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Azerbaijan: International Religious Freedom Report for 2011

Bureau of Democracy, Human Rights and Labor

The constitution provides for religious freedom; however, other laws and policies restricted religious freedom in practice. Most religious groups met without government interference; however, authorities reportedly monitored and raided some religious services, confiscated religious materials, and harassed and detained some members of Muslim and Christian groups. The government considers some of these groups “nontraditional” because they lack a long history in the country. There are also burdensome registration requirements for religious groups that the government enforced. Legislation passed during the year increased restrictions on religious groups. However, in practice, the government did not demonstrate a trend toward either improvement or deterioration in respect for and protection of the right to religious freedom.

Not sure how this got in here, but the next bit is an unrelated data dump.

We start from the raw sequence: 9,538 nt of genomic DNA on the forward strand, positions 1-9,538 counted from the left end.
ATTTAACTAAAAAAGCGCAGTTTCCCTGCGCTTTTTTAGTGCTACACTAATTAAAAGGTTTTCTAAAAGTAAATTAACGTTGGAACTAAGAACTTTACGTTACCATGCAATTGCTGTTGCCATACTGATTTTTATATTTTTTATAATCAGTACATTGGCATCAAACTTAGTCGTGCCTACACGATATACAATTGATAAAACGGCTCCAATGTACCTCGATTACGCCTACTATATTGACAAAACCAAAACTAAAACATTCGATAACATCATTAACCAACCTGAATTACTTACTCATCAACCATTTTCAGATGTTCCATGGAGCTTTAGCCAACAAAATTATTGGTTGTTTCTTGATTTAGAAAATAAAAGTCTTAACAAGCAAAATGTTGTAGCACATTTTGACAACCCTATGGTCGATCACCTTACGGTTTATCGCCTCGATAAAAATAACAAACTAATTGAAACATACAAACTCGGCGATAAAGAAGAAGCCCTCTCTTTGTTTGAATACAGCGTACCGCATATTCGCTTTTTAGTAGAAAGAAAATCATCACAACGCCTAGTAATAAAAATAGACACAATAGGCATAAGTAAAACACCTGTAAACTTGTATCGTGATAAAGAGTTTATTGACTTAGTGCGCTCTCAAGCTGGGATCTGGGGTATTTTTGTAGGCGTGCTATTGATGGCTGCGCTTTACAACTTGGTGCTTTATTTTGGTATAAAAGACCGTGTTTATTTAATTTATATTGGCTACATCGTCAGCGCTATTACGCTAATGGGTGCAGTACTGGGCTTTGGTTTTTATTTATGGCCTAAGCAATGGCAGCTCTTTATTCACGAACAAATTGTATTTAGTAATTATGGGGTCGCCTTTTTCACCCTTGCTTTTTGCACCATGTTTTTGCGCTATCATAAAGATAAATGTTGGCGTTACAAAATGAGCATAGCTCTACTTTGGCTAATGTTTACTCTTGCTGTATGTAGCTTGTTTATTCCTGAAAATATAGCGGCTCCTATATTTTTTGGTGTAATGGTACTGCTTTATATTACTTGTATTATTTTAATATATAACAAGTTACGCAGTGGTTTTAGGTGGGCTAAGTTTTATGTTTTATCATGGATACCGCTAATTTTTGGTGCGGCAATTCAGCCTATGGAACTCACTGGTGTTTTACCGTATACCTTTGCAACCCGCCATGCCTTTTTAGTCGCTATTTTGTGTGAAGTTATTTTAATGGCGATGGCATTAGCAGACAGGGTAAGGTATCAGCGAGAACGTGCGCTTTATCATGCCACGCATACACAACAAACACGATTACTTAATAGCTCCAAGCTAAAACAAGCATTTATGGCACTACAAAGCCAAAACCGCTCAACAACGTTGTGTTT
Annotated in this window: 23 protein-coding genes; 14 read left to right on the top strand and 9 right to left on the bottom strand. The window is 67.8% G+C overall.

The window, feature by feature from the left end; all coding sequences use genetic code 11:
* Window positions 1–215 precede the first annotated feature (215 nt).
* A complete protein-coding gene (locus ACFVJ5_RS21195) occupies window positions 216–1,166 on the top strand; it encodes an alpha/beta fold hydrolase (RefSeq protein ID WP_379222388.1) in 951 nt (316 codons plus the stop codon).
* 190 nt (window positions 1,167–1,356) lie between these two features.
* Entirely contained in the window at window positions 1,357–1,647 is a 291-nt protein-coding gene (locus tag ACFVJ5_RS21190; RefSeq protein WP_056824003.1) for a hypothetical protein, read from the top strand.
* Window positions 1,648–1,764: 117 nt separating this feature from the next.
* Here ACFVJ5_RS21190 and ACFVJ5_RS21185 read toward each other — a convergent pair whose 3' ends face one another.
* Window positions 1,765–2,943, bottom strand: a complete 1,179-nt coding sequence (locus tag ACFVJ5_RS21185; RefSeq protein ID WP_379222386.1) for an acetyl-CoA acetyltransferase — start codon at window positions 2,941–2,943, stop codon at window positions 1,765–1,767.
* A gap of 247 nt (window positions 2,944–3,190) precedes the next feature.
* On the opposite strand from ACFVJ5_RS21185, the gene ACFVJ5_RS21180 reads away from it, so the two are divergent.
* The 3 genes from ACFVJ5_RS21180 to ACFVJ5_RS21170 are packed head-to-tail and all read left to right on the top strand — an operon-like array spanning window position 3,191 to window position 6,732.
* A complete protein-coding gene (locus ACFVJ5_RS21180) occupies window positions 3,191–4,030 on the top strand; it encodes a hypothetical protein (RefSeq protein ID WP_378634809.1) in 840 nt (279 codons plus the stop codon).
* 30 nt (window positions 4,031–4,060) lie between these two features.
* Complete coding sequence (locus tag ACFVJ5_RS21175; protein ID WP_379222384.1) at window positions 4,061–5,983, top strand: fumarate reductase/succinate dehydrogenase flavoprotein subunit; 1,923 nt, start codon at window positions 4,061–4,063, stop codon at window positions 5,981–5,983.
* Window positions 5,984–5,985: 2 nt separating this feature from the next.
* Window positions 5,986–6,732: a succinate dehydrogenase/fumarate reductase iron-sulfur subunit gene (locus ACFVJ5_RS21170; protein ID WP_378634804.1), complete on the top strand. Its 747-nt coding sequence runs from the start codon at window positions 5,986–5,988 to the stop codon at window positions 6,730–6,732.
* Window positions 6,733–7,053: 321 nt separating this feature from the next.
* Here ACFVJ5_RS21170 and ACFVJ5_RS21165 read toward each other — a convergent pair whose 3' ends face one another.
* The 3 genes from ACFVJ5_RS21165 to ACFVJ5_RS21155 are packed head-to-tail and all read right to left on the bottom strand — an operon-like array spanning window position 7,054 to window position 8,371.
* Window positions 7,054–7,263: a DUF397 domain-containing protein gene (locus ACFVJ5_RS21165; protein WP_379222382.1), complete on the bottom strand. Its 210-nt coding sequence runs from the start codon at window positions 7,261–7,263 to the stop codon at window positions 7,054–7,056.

There were reports of societal abuses or discrimination based on religious affiliation, belief, or practice. There was occasional hostility toward groups that proselytized, particularly Jehovah’s Witnesses, evangelical Christians, and other missionary groups.

As part of its overall policy to promote and defend religious freedom, the U.S. government discussed religious freedom with the government, various nongovernmental organizations (NGOs), and religious leaders. 

To read the full report

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